Installation at Jersey City Museum, New Jersey (Feb 2 — August 20, 2006)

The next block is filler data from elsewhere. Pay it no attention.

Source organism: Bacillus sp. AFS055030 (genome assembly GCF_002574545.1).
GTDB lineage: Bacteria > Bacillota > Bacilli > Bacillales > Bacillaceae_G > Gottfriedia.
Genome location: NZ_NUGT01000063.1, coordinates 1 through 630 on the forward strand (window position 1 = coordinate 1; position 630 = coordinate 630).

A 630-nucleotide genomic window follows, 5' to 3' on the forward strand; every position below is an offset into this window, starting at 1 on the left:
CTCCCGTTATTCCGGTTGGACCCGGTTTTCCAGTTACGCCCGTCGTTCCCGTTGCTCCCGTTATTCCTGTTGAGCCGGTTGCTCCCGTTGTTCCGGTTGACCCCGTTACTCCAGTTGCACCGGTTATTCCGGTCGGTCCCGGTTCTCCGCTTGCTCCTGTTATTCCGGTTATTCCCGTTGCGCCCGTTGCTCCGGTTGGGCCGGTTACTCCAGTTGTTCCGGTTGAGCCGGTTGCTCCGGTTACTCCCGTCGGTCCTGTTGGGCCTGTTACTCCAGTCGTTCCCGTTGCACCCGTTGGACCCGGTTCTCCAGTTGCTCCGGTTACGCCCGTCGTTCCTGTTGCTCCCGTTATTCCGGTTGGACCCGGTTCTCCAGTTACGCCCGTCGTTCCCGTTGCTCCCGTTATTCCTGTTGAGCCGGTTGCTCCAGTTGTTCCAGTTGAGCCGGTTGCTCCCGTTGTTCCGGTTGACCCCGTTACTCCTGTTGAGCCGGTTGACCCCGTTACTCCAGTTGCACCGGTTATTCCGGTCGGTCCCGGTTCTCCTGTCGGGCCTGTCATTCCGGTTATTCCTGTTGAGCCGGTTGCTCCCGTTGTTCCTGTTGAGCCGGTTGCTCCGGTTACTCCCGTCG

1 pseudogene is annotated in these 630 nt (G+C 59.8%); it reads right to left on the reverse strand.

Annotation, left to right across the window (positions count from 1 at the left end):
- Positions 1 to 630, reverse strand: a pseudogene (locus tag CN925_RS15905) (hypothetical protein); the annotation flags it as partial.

These works are abstract and spontaneous formations that occur in the making process of each piece. There is no direct narrative to the zip tie works. From micro to macro, they are open to interpretation as lyrical formations evoking references in and around organic structure and growth patterns; it being the geographical layout of a landscape to cellular growth patterns. On a more abstract level, they are also references to ideas of connectivity in time and space (Synchronicity). Lastly, on a more ceremonial note, they are playful explorations of the theme of Connectivity, which has embedded roots in a number of rituals in my native Persian culture. The word Dakhil, translated as “Object of Interference” is used in Farsi to refer to a piece of fabric or ribbon tied around a holy shrine by individual seekers who wish for a resolution to their life obstacles, hence connecting (wo)man and heavens through this simple act of connection.